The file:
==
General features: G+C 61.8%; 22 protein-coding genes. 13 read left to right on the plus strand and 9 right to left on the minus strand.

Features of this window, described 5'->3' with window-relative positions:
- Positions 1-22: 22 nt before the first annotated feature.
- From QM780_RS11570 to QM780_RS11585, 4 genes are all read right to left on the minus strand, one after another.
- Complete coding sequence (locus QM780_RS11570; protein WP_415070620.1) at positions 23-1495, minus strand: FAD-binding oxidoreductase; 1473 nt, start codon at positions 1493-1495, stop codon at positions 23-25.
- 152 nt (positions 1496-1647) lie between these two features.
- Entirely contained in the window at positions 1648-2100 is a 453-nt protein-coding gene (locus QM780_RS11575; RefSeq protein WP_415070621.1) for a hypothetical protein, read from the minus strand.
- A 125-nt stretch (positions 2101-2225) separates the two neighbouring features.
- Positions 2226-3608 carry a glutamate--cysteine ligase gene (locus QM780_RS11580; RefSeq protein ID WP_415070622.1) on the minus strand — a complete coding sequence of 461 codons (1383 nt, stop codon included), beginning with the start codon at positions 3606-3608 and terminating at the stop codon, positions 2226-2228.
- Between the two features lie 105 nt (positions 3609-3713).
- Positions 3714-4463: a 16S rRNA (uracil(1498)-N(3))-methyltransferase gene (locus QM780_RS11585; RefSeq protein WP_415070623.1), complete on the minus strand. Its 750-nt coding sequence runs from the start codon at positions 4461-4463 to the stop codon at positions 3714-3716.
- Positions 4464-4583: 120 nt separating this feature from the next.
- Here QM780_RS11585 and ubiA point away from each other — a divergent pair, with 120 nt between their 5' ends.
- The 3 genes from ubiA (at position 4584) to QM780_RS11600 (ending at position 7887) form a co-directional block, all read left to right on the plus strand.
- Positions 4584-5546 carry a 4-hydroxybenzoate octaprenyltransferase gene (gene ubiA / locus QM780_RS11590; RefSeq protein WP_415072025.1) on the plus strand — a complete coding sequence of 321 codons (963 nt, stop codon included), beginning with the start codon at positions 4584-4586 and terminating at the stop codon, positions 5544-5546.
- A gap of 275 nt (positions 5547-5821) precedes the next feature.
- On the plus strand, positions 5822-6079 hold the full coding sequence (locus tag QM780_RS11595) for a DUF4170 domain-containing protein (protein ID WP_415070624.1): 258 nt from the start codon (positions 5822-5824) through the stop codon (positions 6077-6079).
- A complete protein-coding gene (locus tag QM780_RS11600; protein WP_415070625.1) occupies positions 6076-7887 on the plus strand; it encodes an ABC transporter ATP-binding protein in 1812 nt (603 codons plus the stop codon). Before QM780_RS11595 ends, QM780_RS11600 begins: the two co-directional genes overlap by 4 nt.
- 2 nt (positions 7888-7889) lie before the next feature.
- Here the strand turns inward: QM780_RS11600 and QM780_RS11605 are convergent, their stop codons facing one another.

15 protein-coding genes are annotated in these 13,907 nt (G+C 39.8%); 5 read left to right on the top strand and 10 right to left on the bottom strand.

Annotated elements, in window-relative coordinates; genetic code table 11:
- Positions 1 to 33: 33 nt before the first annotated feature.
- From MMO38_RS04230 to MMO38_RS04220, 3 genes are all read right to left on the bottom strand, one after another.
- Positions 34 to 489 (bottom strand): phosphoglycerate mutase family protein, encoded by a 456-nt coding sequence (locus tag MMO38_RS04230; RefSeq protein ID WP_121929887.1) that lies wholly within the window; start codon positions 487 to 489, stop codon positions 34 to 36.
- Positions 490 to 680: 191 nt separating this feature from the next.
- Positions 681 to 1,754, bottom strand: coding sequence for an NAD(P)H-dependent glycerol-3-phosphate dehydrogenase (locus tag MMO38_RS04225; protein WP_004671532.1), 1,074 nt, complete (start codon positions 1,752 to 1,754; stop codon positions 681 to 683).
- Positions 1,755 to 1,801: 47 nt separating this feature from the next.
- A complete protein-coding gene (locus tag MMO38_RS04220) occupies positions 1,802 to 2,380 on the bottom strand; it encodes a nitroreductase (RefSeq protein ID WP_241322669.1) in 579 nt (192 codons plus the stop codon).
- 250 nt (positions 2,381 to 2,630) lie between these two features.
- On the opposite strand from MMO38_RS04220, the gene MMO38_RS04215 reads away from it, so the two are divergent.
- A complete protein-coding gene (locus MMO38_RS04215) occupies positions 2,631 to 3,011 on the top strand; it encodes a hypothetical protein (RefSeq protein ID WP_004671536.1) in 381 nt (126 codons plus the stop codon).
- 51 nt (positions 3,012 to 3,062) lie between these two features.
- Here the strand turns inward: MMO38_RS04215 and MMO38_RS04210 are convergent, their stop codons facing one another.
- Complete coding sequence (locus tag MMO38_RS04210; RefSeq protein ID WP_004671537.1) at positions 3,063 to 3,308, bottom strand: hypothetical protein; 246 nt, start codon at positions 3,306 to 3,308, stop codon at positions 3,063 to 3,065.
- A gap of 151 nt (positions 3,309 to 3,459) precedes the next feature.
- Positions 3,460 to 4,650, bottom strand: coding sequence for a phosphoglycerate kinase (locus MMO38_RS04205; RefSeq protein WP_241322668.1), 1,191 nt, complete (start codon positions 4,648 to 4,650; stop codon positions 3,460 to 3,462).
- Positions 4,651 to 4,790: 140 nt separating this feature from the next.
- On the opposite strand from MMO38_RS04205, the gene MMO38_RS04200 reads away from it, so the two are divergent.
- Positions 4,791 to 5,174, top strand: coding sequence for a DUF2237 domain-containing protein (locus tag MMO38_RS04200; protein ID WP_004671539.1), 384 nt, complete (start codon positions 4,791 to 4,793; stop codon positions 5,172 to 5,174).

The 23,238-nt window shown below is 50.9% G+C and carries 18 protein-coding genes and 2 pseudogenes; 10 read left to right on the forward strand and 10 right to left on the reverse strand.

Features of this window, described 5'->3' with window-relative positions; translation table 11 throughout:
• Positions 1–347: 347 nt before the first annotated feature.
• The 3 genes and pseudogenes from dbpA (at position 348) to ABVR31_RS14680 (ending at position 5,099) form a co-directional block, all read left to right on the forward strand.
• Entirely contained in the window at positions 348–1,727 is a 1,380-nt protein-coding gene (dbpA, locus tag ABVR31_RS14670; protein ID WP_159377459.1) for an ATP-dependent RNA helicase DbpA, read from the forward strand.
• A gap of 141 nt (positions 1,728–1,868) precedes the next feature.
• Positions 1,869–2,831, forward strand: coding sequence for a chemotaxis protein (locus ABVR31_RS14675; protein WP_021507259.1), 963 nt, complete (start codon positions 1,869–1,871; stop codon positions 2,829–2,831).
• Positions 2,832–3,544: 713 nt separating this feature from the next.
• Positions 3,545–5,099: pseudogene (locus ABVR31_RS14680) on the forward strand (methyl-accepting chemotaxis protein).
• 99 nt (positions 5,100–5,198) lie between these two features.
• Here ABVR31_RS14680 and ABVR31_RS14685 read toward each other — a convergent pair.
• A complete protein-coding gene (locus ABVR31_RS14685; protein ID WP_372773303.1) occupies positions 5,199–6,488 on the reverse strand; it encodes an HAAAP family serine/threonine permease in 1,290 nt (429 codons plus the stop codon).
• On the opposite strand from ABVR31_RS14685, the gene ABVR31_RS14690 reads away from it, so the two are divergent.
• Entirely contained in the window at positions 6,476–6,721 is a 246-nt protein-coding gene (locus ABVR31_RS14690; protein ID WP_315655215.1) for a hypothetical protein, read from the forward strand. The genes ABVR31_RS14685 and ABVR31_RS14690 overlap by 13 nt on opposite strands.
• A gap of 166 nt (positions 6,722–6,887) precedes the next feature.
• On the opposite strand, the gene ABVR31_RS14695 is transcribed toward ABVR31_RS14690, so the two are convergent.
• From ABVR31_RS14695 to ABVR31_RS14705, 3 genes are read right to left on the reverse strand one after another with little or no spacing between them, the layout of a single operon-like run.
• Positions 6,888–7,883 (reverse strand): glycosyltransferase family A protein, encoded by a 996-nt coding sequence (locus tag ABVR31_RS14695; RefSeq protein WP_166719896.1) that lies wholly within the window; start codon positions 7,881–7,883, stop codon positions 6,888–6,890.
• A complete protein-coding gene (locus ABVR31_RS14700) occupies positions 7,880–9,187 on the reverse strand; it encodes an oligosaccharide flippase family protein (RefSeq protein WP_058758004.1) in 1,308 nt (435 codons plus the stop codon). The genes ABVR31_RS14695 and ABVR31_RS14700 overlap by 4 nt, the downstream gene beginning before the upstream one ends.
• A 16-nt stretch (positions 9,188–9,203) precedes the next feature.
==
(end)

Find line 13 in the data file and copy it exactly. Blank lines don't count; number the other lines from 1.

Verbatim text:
- Here QM780_RS11585 and ubiA point away from each other — a divergent pair, with 120 nt between their 5' ends.